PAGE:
Gaming Giant Nintendo Is Founded

On this day in 1889, Fusajiro Yamauchi founded Nintendo Koppai, a company producing and marketing “Hanafuda” playing cards in Kyoto, Japan. Western-style playing cards were originally introduced to Japan by Portuguese traders in the 16th century, and after 300 years, by the 1800s, Japan had created a variety of card games.

The name Nintendo is the combination of three kanji characters nin, ten, and do and has been translated to mean “Leave luck to heaven.” Nintendo’s original playing cards were made from crushed bark and were eventually printed with Walt Disney characters.

The company remained dedicated to manufacturing playing cards and later other games until technological advances allowed them to expand into video gaming. Today, Nintendo Company, Limited or, simply, Nintendo is a household name and responsible for the creation of many beloved video game characters from Donkey Kong and Super Mario Bros. to Pokémon.

The more recent history of Nintendo, as is ingrained in our collective pixelated psyche, begins in 1980 with Donkey Kong, or Jumpman as it was originally known–the creation of celebrated video game designer Shigeru Miyamoto. The simple narrative of Donkey Kong–tireless carpenter out to save girlfriend from demented and highly physical ape–proved a winning formula that would inspire an endless stream of copycat games over the years. The tireless carpenter morphed into a plumber named Mario and he, of course, would soon be eating mushrooms with his skinny brother Luigi on television sets across the world.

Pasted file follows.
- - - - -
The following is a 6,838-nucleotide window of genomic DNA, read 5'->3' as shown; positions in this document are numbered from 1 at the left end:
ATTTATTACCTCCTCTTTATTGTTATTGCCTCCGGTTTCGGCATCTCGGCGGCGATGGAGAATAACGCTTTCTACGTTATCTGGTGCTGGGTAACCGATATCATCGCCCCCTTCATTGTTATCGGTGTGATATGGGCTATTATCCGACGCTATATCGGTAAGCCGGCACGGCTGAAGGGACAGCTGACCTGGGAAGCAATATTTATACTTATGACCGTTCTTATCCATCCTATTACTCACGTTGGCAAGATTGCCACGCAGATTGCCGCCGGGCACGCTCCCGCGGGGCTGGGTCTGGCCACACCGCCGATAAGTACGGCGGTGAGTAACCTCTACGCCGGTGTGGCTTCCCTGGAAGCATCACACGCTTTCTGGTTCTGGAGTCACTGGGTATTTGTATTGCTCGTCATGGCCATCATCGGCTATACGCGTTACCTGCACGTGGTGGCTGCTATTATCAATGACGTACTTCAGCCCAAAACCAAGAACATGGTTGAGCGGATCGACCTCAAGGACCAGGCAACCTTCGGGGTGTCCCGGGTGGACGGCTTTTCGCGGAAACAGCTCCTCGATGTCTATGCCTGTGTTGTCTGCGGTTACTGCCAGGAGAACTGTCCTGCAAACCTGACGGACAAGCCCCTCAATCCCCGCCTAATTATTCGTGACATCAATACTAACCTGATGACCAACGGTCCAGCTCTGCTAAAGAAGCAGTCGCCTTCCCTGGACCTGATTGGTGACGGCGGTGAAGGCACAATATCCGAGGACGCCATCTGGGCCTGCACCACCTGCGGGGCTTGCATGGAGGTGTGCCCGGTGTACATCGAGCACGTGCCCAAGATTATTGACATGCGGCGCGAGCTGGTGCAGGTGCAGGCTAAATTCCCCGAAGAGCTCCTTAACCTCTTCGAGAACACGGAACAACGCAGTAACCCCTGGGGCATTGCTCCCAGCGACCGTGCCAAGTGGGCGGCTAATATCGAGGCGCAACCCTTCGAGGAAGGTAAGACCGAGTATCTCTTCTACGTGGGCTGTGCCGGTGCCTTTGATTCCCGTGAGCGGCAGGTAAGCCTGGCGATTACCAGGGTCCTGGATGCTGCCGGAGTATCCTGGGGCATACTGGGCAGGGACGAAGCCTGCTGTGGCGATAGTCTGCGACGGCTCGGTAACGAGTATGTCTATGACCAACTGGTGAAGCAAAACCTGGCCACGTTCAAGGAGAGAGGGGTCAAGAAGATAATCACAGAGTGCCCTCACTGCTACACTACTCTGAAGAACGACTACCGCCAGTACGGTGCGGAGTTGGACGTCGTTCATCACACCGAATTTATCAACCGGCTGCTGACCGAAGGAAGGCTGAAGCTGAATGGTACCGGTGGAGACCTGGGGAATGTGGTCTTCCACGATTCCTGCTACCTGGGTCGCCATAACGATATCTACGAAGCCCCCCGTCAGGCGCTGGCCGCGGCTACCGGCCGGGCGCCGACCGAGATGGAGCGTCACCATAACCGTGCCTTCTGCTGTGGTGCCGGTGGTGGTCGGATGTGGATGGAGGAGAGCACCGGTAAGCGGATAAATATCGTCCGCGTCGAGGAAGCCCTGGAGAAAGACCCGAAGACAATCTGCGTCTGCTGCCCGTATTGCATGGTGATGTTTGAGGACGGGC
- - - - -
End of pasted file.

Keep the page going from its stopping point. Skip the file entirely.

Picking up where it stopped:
The early 1980s was still an era of coin-operated arcade games that Nintendo dominated with Donkey Kong, Super Mario Bros., Excitebike, Metroid, The Legend of Zelda, and Punch-Out. But it was also the beginning of their cartridge-based consoles built for home use. In 1985 Nintendo released their Nintendo Entertainment System or NES. Within two years 60 million units were sold, and thus plumbers and long-eared potion-drinking heroes begin searching for elusive princesses in our homes.

As of 2010 the Super Mario Bros. franchise alone had sold over 240 million units, helping make Nintendo the multi-billion dollar company it is today. Nintendo has, however, struggled to keep pace with recent developments in the gaming industry, despite the success of their Wii console. But its recent history inspires one to think that Nintendo will just buckle up the old overalls and find their princess in the end. Or they may just decide to “leave luck to heaven.”